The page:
Indian nuclear doctrine also calls for massive retaliation directed at Pakistani cities, and Pakistan has threatened to respond in kind. In 2003, India’s cabinet declared nuclear weapons “will only be used in retaliation against a nuclear attack on Indian territory or on Indian forces anywhere… [N]uclear retaliation to a first strike will be massive and designed to inflict unacceptable damage.” According to Admiral Vijay Shankar, a former head of Indian strategic nuclear forces, such retaliation would involve nuclear attacks on Pakistan’s cities.

General Kidwai from Pakistan describes such Indian threats as “bluster and blunder,” since they “are not taking into account the balance of nuclear weapons of Pakistan, which hopefully not, but has the potential to go back and give the same kind of dose to the other side.” This seems an explicit suggestion of Pakistan planning to target Indian cities with nuclear weapons in retaliation of Indian nuclear attacks on Pakistani cities.

From regional war to great power war. Time is not on our side. The failure to settle the Kashmir dispute despite the passage of 70 years has already triggered three wars. While Pakistan clings grimly to its claims on Kashmir, India seems less inclined to compromise as it grows in economic and military power. Adding to this will be the inevitable pressures from climate change over the coming decades on the Himalayan glaciers, the monsoons, and ground water in the Indus Basin, which will lead to reduced and less reliable access to water in an already water-stressed region, at a time of rapidly growing demand. These drivers have already started to overlap, and conflicts over land, people, blood, and water may become one.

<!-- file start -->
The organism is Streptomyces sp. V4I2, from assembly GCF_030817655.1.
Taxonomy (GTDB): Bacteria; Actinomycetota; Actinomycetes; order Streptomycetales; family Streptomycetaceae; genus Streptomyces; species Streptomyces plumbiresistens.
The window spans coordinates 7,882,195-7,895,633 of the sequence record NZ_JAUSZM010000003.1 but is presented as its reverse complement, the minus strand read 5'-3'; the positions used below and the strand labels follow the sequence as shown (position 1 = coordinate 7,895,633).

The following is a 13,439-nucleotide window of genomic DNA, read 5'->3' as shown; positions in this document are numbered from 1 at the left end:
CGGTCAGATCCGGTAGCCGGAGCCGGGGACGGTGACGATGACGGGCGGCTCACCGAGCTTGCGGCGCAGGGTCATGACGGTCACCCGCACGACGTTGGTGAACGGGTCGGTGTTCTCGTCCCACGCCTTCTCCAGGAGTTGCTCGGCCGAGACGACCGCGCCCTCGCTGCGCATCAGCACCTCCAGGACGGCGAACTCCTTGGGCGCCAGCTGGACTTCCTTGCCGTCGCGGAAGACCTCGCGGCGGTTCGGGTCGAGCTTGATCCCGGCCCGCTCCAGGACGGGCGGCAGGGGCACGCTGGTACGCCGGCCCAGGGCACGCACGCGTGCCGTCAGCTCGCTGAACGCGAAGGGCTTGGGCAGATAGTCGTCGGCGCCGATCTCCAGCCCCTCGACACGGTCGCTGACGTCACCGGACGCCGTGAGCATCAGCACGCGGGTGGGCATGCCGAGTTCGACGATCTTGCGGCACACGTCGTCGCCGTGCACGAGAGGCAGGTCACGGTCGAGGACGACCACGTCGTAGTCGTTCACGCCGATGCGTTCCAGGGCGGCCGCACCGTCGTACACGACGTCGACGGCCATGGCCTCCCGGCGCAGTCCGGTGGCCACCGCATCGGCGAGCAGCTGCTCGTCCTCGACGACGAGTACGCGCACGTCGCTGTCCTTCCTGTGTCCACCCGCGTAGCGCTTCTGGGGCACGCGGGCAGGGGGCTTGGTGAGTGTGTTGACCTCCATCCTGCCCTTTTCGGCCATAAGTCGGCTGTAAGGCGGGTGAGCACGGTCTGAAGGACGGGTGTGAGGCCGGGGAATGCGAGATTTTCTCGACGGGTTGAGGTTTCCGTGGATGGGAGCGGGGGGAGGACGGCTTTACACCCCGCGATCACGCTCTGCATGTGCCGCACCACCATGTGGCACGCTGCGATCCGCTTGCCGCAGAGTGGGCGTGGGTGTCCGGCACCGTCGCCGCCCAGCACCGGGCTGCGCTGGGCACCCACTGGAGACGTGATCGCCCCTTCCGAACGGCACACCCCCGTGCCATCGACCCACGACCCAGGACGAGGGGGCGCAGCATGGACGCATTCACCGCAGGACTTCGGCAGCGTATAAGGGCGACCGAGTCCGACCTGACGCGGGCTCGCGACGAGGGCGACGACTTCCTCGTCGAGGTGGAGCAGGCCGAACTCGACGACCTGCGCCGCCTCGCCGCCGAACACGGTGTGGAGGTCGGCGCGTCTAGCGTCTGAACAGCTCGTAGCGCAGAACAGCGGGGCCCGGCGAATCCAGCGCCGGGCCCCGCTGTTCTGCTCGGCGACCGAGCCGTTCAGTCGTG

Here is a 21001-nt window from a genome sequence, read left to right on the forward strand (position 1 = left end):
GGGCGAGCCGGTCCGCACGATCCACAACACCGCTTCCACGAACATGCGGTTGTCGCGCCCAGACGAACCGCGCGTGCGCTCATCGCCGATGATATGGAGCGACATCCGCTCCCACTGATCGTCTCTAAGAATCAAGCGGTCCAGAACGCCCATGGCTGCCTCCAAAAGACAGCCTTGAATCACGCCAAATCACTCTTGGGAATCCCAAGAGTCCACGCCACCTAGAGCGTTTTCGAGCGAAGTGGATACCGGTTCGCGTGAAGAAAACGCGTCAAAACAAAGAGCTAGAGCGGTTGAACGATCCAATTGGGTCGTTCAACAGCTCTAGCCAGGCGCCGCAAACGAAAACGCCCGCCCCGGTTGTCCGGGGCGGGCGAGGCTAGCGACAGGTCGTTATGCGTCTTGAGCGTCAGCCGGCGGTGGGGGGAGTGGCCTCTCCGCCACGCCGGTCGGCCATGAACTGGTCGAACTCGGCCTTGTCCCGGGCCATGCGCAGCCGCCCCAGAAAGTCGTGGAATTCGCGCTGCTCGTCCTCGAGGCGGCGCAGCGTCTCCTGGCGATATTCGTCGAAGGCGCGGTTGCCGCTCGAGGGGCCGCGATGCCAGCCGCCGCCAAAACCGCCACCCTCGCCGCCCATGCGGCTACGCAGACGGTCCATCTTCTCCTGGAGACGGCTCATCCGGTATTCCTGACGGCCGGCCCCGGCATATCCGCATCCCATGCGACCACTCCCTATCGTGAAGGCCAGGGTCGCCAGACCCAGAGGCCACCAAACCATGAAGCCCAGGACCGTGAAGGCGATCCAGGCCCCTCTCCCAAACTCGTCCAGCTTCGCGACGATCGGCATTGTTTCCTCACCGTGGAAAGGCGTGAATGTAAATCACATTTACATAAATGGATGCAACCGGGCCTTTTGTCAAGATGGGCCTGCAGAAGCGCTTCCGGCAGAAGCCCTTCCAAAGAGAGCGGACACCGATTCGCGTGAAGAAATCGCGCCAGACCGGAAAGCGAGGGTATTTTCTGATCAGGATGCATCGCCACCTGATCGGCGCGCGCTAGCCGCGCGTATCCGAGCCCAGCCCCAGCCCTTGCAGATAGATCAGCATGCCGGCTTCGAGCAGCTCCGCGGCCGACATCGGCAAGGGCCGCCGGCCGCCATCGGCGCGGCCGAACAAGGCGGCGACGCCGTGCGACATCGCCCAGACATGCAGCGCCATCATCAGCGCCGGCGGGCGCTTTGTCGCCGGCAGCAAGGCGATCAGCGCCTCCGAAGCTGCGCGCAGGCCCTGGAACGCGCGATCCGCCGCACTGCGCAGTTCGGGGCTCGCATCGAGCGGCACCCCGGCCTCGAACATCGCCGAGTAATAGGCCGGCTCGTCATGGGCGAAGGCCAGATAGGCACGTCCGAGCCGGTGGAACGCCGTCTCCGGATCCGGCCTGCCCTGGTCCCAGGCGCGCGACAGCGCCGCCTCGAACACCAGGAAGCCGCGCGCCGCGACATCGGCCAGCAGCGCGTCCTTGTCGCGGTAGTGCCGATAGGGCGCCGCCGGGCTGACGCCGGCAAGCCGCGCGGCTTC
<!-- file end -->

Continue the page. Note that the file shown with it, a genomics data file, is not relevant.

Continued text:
Once initiated, possibly even by the actions of a small militant group, a Pakistan-India conflict may well escalate into a larger war and then bring in allied outside powers, as happened in Europe in World War I.

Pakistan is building ever closer military and economic ties to China; India is becoming a strategic partner of the United States. These alliances with great powers may give policy makers in Pakistan and Indian confidence in escalating a conflict and issuing nuclear threats during a crisis. Because of the increasingly tense and militarized nature of the rivalry between China and the United States, a South Asian conflict that draws them in could escalate into a potentially far more destructive war.

Given these risks, forestalling crises and possible war in South Asia should be a priority. The long history of failures to find a path to peace for Kashmir through United Nations resolutions and bilateral Pakistan-India agreements seems to have sapped the will to try to address the dispute directly. Preventing a South Asian war from becoming nuclear war will require progress on banning the bomb. http://thebulletin.org/kashmir-climate-change-and-nuclear-war10261

December 9, 2016 - Posted by | India, Pakistan, politics international, weapons and war